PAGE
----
Wednesday, November 07, 2007

The Way Things Work ...

Small Cedar Grove In Front Of My House

I'm reading a wonderful little book, Teaching the Trees, Lessons from the Forest, by Joan Maloof. She teaches biology and environmental studies at Salisbury University in Salisbury, Maryland. The book is a series of essays about the individual kinds of trees and the links between the trees and the creatures that live on and around them, each dependent on the other for their lives.

Take the redcedar for example. Known as a "pioneer" species, it is one of the first trees to begin growing on "disturbed" or abandoned pastures and fields. We have a very small grove of them in front of our home. Among the birds I've seen feeding on the lovely blue berries, produced only by the female trees, are robins, titmice, cedar waxwings, downy woodpeckers and starlings. Our overly abundant gray squirrels and cottontail rabbits also feed on them along with racoons, opposums and other small mammals. Within the first few inches of soil under the trees, lives a whole other universe, microscopic in nature, that feeds on the decaying plant material the cedars shed as they grow ... their needlie leaves, berries, the stringy bark.

The Female Of The Species With Her Lovely Blue Berries

Cedars also provide nesting sights and places to hide from the villains of the animal world. When a hungry hawk swoops through the yard looking for a quick bite, the birds at the feeders scatter quickly to the darkest corners of the cedar grove until the threat is past. The dense foliage, green all year, also gives protection from winter's cold winds and harsh weather. In return for all of these favors, the birds who feast on the berries, spread the undigested seeds across the land, planting small forests of cedars, provided that the owner of the land where these groves pop up let them remain standing.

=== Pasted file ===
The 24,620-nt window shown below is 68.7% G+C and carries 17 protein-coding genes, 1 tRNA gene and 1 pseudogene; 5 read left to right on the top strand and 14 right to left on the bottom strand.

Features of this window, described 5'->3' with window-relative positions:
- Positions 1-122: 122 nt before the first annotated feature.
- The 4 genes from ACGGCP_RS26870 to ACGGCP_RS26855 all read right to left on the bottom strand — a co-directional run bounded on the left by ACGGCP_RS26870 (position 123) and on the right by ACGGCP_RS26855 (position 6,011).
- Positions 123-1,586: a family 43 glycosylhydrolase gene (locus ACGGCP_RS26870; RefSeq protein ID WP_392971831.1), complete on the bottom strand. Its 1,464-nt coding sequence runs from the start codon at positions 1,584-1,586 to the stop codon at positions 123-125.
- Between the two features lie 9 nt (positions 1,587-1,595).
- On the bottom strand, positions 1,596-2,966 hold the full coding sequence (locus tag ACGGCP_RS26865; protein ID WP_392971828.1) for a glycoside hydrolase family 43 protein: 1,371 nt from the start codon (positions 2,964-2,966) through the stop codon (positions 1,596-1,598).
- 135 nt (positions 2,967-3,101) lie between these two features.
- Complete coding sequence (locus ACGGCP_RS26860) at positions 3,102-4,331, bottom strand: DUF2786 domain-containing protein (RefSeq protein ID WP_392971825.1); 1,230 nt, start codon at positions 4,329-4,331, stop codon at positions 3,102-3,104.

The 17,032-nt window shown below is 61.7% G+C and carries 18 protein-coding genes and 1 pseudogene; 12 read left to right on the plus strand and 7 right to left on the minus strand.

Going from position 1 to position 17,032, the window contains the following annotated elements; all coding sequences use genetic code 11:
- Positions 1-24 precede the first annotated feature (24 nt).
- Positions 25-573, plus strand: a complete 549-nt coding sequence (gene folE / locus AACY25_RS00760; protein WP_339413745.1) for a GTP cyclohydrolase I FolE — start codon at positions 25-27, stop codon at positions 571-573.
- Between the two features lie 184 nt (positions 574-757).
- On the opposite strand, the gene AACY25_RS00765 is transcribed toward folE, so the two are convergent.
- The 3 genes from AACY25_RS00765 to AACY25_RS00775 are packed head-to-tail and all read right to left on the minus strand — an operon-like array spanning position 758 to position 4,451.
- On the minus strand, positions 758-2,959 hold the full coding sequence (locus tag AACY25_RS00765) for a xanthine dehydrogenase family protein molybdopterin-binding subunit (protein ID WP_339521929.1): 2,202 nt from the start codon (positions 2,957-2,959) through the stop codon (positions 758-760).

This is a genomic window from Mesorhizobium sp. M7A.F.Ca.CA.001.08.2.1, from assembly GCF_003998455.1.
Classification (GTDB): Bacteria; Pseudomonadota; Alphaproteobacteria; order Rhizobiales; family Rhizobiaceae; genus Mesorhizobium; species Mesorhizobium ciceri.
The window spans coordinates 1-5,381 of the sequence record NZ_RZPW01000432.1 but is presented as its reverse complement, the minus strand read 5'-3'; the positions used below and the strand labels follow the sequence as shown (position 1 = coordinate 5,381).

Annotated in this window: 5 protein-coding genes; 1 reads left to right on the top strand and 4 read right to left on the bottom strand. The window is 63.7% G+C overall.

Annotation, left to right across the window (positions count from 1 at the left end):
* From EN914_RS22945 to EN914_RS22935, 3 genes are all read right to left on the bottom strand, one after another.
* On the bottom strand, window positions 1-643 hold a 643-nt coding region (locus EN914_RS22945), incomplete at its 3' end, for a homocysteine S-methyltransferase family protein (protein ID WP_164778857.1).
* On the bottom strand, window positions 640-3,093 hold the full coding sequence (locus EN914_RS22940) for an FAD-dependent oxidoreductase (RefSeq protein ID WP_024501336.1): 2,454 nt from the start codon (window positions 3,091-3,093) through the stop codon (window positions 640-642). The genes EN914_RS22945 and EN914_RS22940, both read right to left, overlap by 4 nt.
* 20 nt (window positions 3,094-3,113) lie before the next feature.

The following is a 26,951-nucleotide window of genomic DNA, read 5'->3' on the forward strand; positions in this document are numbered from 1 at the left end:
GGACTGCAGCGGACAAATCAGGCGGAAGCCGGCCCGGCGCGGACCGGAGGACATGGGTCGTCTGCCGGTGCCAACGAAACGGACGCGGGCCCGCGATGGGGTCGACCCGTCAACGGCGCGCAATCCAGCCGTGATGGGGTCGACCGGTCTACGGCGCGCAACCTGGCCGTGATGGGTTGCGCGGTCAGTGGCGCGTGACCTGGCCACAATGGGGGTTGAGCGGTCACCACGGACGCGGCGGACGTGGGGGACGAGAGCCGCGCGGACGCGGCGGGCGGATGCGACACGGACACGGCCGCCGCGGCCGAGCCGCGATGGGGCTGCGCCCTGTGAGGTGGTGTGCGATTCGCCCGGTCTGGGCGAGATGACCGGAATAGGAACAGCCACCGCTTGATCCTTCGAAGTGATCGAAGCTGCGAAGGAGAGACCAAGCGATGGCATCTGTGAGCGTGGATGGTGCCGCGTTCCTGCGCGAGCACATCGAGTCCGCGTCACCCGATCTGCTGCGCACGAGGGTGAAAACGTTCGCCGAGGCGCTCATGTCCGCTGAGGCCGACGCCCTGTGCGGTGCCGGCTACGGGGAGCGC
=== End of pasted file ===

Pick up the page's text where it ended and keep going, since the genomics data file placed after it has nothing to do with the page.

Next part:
In the heat of the summer, I often sit in the cool shade of these trees enjoying the birds going about their lives around me while I sip a gin and tonic. The flavor of the gin, of course, comes from the berries of cedar trees.

We humans use the wood of the redcedar for a multitude of items, including furniture, as in your cedar chest where you store your wool sweaters and socks. The wonderful aroma of the cedar keeps wool hungry moths away. Here in the south, the trees are often cut and used as Christmas trees.

Last but not least, cedars, along with all other green trees and plants, provide oxygen for us to breathe, while they take in carbon dioxide, which we are pumping into the air at an alarming rate due to our use of carbon saturated fuels, contributing to our problems with global warming. That alone seems reason enough to leave them standing.